In my private Psychotherapy practice, one of the first questions I’m often approached with is “do you specialize in CBT?”
After informing them that Cognitive Behavioral Therapy is a cornerstone of my treatment model, I’ll ask them: “What’s your understanding of CBT and why does it interest you?”
… crickets. A blank stare. An uncomfortable silence.
It seems that Cognitive Behavioral Therapy has become a trendy new clichè term to throw around a Psychotherapist’s office.
Most clients report having read about CBT in a magazine or overhearing something about it from their wealthy friend in the Hamptons.
The reality of Cognitive Behavioral Therapy, however, is very different from the trendy self-help reputation its acquired through being casually written about in glossy magazines and tongue-and-cheek Brooklynite blogs.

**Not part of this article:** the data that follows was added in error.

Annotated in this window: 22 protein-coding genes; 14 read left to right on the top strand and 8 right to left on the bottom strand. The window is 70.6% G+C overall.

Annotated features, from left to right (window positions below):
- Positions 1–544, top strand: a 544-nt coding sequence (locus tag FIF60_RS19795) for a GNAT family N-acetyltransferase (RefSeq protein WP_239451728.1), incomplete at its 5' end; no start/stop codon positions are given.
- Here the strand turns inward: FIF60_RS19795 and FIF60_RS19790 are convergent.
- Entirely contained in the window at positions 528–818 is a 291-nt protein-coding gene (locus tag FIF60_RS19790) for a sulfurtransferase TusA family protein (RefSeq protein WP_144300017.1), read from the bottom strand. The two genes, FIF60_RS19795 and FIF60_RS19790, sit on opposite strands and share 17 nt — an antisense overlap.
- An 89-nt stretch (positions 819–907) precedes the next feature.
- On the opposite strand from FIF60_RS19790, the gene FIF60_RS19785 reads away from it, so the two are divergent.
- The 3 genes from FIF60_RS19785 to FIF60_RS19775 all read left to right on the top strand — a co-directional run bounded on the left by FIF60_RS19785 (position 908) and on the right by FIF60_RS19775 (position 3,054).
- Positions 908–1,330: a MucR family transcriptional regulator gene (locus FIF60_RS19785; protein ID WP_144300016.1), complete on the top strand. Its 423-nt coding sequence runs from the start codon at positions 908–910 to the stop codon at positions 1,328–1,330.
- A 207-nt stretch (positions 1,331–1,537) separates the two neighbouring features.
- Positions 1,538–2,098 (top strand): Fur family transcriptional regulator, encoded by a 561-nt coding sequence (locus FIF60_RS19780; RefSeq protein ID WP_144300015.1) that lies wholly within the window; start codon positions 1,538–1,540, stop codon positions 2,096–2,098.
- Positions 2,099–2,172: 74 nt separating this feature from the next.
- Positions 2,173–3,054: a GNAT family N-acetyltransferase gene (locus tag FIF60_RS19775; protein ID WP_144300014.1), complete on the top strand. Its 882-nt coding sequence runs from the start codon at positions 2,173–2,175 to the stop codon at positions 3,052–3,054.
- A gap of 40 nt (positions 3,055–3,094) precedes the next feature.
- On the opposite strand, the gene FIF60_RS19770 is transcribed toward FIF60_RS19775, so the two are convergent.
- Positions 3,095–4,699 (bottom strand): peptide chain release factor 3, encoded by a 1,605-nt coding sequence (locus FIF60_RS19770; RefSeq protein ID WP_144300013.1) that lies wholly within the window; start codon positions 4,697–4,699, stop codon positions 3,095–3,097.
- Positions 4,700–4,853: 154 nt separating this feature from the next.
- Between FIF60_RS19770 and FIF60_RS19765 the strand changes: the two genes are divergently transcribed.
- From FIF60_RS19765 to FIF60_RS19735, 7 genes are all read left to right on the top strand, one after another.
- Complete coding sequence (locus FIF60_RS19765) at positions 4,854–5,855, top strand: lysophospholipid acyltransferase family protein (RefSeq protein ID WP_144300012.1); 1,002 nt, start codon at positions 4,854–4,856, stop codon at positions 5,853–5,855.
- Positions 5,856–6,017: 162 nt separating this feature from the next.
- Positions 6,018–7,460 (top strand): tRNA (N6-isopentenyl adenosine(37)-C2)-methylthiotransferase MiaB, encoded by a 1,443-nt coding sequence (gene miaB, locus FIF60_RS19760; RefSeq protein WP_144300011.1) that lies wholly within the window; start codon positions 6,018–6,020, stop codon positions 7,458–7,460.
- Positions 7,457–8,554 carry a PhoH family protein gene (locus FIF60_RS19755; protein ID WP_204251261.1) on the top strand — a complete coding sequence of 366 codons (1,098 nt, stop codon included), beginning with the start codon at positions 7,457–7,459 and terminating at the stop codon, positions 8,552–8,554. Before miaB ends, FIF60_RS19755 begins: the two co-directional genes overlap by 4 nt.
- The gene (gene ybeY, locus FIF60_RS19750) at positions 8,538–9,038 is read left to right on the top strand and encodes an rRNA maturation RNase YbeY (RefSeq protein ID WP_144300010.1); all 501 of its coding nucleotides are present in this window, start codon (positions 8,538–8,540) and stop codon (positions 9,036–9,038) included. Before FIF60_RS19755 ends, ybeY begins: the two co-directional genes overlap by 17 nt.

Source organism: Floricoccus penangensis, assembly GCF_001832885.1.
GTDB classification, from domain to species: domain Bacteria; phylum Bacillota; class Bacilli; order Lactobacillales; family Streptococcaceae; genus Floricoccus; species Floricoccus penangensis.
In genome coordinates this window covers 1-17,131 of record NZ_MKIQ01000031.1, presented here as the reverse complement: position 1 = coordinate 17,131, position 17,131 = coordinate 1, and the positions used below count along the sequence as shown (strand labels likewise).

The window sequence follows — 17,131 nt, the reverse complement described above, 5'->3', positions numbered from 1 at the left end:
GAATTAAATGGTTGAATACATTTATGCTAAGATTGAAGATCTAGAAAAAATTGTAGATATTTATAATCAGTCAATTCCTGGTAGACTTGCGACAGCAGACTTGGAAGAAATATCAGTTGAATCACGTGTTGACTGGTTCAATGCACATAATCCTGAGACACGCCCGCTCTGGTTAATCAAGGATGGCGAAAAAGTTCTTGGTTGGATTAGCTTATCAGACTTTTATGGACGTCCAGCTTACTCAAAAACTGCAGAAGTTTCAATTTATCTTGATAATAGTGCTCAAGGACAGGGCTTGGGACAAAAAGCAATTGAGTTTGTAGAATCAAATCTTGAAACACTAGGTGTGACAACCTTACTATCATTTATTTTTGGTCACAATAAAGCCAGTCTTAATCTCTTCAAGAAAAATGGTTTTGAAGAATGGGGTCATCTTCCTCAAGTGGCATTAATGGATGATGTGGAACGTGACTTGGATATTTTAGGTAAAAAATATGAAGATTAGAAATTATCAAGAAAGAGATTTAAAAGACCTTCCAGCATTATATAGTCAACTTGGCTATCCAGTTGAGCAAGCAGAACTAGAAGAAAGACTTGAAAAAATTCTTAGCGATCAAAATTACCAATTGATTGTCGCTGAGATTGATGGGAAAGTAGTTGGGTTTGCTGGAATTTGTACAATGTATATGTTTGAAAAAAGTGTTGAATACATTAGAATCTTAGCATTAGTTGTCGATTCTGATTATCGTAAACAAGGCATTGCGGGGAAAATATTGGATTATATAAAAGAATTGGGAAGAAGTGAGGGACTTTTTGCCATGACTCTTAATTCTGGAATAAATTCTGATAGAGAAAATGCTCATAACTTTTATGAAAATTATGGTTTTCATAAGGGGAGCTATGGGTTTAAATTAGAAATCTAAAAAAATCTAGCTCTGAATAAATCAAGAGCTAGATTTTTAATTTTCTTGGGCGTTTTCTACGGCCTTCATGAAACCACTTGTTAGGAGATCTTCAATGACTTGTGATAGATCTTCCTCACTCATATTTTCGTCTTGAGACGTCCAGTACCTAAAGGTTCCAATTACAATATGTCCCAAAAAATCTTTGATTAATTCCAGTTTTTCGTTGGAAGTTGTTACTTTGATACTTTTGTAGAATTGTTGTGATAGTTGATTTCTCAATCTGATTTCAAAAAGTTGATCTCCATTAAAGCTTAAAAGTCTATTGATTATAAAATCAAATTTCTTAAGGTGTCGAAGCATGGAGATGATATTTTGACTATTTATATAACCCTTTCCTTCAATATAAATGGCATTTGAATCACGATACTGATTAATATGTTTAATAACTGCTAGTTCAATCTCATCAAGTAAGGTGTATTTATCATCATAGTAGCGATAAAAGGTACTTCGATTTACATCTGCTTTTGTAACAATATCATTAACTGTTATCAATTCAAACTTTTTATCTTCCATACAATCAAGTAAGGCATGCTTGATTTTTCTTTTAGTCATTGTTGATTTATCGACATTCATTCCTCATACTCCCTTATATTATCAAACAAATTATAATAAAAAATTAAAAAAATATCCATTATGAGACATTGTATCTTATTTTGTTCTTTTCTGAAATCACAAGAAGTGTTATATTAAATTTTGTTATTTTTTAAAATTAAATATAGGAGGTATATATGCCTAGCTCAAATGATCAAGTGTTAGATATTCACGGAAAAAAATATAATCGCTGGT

So, what is CBT? Let’s start by exploring a Clinical Explanation of the treatment model:
The term cognitive comes from the Latin “cognoscere”, meaning “to recognize.” The point of cognitive behavioral therapy is to form a clear idea of your own thoughts, attitudes and expectations. The goal is to reveal and change false and distressing beliefs. Often, it is not only the objects, subjects and situations in life that cause us a problem, but it is also the importance that we attach to those objects, subjects and situations. Robert Koch Institute (RKI). Psychotherapeutic healthcare. Berlin: RKI; 2008. (Federal Health Reporting, Booklet 41).
For me, as a Clinical Psychotherapist, I’ve always viewed the CBT model as closely correlated to an “Integer Number Line” in Mathematics.
Regardless of the specific diagnosis, when a client presents to treatment they are often experiencing emotions which could be best described as distressing or “negative” — even if their daily level of function is perceived as normal by themselves or others.
The goal, as a CBT practitioner, is to help the client recognize that they are living “in the emotional negative” — while making efforts to assist them in their ascension to the more neutral and positive numbers.